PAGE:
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Why do the oceans change color and what does it mean for the future of the planet

Why do the oceans change color and what does it mean for the future of the planet

he The color of the ocean has changed dramatically in the past 20 years Scientists believe such a change can be attributed to climate change caused by human activity, according to a study published Wednesday in the Scientific Journal. nature.

Research by the Massachusetts Institute of Technology (MIT) and the National Oceanography Center in the United Kingdom states that “more than 56% of the world’s oceans have changed color to a point that cannot be explained by natural variability.

Less blue and green oceans

According to the study, tropical oceans near the equator in particular have become greener in the past two decades, reflect changes in their ecosystems.

The researchers explain that the color of the ocean is a visual product of whatever is in its upper layers, and point out that the deep blue waters reflect very little life, while the greener waters indicate the presence of ecosystems, primarily phytoplankton. Plant-like microbes are abundant in the pelagic ocean that contain the green pigment chlorophyll.

said study co-author Stephanie Dutkiewicz, senior investigator in MIT’s Division of Planetary, Atmospheric, and Earth Sciences and the Center for Global Change Science.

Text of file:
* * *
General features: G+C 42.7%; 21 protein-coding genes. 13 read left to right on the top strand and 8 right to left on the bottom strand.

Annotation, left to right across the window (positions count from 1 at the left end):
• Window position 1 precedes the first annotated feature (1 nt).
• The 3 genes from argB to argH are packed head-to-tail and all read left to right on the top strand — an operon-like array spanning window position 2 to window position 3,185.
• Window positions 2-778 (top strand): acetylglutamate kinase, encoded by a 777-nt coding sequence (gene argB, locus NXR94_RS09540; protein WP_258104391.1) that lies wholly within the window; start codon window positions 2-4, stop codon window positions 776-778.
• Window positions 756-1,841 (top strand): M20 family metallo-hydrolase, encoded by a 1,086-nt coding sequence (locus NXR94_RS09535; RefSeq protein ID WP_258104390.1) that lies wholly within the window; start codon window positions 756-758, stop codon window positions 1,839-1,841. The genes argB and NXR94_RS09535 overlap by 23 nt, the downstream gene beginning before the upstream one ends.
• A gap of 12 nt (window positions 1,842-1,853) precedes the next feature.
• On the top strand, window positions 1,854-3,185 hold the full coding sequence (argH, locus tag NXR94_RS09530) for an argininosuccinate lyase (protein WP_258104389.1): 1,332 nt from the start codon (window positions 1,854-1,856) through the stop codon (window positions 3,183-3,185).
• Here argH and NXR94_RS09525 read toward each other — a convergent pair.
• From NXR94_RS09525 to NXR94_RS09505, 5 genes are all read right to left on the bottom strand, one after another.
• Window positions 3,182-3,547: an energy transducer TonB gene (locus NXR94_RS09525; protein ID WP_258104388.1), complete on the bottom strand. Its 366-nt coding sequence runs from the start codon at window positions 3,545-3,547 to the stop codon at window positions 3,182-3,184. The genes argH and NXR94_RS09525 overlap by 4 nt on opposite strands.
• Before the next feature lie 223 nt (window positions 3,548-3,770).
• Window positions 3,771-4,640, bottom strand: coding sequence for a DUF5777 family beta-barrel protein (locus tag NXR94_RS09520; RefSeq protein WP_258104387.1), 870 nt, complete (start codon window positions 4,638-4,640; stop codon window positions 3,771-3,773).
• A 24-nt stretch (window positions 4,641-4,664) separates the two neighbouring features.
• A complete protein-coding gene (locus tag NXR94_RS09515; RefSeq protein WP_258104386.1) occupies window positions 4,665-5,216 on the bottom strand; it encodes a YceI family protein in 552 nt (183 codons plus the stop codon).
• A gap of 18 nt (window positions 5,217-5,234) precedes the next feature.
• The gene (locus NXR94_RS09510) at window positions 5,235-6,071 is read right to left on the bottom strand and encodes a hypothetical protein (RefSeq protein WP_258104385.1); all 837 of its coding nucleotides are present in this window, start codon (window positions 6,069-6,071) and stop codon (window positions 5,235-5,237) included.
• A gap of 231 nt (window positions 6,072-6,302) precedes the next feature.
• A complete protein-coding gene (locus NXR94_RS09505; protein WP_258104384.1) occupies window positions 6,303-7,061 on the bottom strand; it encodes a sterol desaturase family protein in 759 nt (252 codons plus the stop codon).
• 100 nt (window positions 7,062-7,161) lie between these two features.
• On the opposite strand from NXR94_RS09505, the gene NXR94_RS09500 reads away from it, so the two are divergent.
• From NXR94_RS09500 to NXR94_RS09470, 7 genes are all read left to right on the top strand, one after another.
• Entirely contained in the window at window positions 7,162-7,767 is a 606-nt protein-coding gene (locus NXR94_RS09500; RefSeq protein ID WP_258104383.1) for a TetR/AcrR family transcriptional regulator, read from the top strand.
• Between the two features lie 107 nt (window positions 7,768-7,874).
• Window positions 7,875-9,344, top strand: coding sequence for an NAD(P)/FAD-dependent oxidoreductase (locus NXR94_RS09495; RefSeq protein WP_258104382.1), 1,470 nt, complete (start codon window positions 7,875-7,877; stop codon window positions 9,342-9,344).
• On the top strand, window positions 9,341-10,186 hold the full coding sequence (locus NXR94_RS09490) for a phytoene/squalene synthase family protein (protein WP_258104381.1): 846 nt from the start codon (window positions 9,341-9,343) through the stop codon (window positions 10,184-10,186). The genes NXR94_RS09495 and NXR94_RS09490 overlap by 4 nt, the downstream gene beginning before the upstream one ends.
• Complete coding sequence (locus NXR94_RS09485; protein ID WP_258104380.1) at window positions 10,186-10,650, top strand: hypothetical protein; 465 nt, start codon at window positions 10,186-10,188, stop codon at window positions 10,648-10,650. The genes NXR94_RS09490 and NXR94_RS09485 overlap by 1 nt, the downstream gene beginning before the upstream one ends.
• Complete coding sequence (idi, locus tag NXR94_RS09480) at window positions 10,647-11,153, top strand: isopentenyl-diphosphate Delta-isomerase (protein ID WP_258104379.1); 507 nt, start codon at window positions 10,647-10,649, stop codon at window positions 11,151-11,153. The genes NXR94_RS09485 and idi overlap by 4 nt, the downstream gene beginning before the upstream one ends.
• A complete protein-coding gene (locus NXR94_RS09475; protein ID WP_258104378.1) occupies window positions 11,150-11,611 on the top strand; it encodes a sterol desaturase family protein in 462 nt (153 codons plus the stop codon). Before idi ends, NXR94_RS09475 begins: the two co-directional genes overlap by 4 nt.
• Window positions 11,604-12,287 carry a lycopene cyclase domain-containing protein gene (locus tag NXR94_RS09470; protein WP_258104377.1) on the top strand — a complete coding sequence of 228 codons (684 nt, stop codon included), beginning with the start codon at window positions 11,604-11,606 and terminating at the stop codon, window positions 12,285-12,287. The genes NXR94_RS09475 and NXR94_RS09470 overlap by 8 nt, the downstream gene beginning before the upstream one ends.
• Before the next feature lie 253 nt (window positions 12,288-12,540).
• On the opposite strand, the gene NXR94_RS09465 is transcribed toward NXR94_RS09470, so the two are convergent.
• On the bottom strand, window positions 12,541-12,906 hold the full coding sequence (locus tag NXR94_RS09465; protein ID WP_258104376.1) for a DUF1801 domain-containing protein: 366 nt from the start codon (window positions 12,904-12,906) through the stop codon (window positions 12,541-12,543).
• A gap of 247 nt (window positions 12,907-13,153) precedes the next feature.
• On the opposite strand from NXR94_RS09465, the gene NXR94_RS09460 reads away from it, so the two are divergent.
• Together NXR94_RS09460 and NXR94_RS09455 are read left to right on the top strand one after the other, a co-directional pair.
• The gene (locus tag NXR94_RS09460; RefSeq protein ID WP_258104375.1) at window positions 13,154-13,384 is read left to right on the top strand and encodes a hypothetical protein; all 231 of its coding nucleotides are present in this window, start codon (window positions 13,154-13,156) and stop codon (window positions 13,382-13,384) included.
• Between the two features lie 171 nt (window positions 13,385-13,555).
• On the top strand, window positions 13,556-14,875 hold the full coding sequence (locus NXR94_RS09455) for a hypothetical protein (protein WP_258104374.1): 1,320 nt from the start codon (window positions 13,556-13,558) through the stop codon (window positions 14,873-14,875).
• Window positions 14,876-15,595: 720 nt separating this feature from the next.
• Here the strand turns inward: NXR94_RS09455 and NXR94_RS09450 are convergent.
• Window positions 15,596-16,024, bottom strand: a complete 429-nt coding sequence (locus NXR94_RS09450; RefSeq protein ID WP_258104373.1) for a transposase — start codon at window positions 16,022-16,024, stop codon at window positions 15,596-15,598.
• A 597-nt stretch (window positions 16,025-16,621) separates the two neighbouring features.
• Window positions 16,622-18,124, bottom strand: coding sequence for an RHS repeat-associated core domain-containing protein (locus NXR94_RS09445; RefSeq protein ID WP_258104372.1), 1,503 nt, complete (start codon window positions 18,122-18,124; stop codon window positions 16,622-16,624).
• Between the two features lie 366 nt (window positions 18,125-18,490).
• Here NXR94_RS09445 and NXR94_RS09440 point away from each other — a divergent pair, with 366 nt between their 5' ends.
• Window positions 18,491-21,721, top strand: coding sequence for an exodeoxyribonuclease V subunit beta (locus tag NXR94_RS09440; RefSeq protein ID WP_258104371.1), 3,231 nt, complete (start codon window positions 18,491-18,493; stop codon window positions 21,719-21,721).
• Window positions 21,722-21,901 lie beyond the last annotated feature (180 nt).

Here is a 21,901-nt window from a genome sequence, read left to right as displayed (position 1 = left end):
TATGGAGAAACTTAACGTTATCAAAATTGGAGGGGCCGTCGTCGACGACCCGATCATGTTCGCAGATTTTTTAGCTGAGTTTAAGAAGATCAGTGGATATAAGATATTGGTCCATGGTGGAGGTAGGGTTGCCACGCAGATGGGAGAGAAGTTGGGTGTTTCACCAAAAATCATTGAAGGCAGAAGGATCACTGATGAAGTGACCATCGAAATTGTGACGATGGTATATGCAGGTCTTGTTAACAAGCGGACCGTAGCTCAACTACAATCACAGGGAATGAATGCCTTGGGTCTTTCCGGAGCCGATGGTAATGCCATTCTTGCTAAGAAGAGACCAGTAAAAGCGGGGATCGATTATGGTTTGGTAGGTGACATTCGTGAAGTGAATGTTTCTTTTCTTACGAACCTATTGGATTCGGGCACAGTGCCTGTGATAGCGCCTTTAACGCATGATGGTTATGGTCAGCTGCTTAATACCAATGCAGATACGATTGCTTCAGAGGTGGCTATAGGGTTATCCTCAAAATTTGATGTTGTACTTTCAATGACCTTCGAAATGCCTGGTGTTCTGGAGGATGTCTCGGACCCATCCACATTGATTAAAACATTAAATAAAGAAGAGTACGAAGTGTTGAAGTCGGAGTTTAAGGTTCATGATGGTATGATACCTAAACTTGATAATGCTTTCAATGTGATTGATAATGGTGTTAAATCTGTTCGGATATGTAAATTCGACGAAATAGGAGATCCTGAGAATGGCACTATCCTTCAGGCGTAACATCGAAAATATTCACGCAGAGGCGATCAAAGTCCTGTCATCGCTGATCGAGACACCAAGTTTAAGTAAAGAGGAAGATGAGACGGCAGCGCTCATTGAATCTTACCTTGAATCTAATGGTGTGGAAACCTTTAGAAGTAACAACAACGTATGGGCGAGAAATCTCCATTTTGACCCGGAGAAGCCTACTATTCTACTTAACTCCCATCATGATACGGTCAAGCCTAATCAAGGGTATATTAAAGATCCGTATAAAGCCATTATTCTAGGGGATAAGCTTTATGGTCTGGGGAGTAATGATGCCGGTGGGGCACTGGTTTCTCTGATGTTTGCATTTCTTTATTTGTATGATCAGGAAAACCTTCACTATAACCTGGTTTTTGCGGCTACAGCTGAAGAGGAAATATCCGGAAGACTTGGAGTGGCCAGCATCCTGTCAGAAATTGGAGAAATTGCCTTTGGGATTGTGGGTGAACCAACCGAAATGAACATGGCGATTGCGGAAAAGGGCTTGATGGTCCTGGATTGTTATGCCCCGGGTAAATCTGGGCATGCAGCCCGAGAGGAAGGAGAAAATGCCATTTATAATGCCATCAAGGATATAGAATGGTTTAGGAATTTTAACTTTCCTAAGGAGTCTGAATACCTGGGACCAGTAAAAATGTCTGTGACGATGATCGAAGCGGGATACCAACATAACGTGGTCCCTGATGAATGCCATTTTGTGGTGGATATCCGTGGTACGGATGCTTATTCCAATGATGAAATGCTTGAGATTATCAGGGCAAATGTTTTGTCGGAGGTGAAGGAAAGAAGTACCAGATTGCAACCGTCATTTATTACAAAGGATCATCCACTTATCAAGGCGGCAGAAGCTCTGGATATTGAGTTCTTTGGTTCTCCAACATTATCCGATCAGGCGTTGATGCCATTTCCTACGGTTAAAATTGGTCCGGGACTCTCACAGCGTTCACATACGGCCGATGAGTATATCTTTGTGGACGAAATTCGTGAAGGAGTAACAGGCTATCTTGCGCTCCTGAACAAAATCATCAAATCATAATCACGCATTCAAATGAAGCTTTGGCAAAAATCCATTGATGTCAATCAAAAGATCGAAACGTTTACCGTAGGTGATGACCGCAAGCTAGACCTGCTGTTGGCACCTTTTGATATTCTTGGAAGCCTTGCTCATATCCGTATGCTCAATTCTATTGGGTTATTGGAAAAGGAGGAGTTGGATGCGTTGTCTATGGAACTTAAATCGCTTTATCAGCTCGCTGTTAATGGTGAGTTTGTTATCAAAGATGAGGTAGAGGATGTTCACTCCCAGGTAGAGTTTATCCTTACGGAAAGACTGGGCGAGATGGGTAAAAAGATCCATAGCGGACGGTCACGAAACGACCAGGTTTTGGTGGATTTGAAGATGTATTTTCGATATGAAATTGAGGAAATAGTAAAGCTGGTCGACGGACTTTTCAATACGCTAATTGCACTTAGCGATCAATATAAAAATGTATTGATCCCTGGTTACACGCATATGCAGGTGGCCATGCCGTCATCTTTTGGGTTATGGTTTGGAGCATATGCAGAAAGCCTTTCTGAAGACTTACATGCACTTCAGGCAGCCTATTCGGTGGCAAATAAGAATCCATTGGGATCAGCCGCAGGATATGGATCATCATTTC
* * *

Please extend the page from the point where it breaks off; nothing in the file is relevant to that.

Dutkiewicz said she wasn’t surprised by the change in ocean color, but terrified, as it indicated A disruption in the fragile food chain that will only get worse as climate change accelerates.

Another cause for concern is the ability of marine waters to capture and store carbon dioxide because phytoplankton are also a powerful tool in this task and “different types of plankton have different abilities to do this,” Dutkiewicz explains.

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Researchers are still working to find out exactly what these changes mean, but what they have no doubt about is that the changes are being driven by human-caused climate change.

NASA’s participation in monitoring the change in the color of the oceans

The researchers have been monitoring changes in ocean color from space, by measuring the amount of green or blue light reflected off the sea surface.

They used data from the Modis-Aqua satellite, launched by NASA in 2002, which is able to detect differences invisible to the human eye.

The color variations that occurred between 2002 and 2022 were fed into the climate change model to try to simulate changes that would occur in the oceans in two scenarios: with or without additional pollution further warming the planet.

The results in the higher pollution scenario were almost entirely in line with the model and Dutkiewicz’s predictions, as well as with the changes that occurred. While Dutkiewicz said about 50% of our oceans will change color, Reality shows a change of about 56%.

The next step for the scientific community is to try to better understand what these color changes in different regions of the ocean represent and what could be causing them.

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